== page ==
Oh, Global Warming, Where Art Thou? How the recent cold outbreaks in the US are consistent with, not in contradiction of, the expected impacts of climate change.
During the months of January and February, the eastern North America experienced numerous extreme winter weather events. In early January, many locations in the Midwestern United States and Canada were colder than both the North and South Poles; the extreme cold is evident in the plot of January through February temperature anomalies (deviations from average) in the plot below (source: NOAA/NCEP) . In late January and mid-February, winterstorms severely impacted areas more accustomed to heat waves, hurricanes and tornadoes; the cities of Atlanta, Raleigh-Durham and Birmingham, along with the Outer Banks of North Carolina, ground to a halt.
The recent spate of extreme cold has led many to ask, "But what about global warming? Aren't our winters supposed to be getting warmer?" Our climate, and thus weather, is primarily driven by the difference in temperature between the equator, where radiation from the sun is near constant, and the poles, where solar radiation varies strongly over the course of the year. This difference in temperature results in high altitude winds which blow from west to east; these winds, the jet stream, separate the cold polar air from the more temperate tropical and mid-latitude air. In general, the greater the temperature contrast between the equator and pole, the stronger and more zonal (west to east) the jet stream. When the difference in temperature between the equator and the pole decreases, the jet stream slackens and takes on more of a wavy pattern, with larger north to south meanders. These north to south meanders in the jet stream allow for cold Arctic air to penetrate further south, down into the United States.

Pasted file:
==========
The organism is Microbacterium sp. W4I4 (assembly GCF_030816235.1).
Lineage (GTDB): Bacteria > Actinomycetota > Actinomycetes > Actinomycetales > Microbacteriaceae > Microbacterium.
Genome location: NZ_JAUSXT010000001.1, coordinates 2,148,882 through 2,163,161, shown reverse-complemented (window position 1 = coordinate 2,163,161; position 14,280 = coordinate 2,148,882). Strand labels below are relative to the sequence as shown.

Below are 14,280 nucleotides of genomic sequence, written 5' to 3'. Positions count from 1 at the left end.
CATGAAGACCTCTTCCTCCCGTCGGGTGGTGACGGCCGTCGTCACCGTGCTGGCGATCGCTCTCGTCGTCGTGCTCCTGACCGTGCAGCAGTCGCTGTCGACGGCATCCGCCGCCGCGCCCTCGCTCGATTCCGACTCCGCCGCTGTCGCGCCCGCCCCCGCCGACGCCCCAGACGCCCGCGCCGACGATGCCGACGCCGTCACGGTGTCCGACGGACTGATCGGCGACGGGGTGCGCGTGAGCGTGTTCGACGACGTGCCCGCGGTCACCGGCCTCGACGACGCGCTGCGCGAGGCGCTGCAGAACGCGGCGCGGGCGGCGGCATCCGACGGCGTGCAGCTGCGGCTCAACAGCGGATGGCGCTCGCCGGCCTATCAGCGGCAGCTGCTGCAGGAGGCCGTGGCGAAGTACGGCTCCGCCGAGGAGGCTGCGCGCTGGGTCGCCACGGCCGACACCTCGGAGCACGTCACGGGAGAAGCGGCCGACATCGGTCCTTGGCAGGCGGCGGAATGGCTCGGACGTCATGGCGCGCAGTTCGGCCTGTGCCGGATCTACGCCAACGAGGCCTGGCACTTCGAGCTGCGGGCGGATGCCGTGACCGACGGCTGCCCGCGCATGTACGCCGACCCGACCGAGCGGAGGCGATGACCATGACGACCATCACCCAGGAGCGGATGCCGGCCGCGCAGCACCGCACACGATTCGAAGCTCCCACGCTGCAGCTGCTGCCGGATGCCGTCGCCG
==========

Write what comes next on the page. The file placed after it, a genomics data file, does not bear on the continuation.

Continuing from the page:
One of the primary consequences of climate change is that the Arctic is warming much quicker than the equator; this is well established by the International Panel on Climate Change (IPCC). This Arctic amplification is caused by melting ice, which reveals ocean. This now exposed ocean absorbs solar radiation, instead of reflecting it as ice would, leading to additional warming and continuing ice melt. A significantly warmer Arctic, coupled with little to no appreciable temperature changes at the equator, would lead to a decrease in the temperature difference between the equator and the pole, which would in turn, lead to a weaker jet steam with more north to south meanders. Therefore, under climate change, one could expect an increase in the frequency of Arctic air outbreaks during the winter in the continental United States.
Category: Climate/natural disasters: Climate change, Floods/storms
Location: North America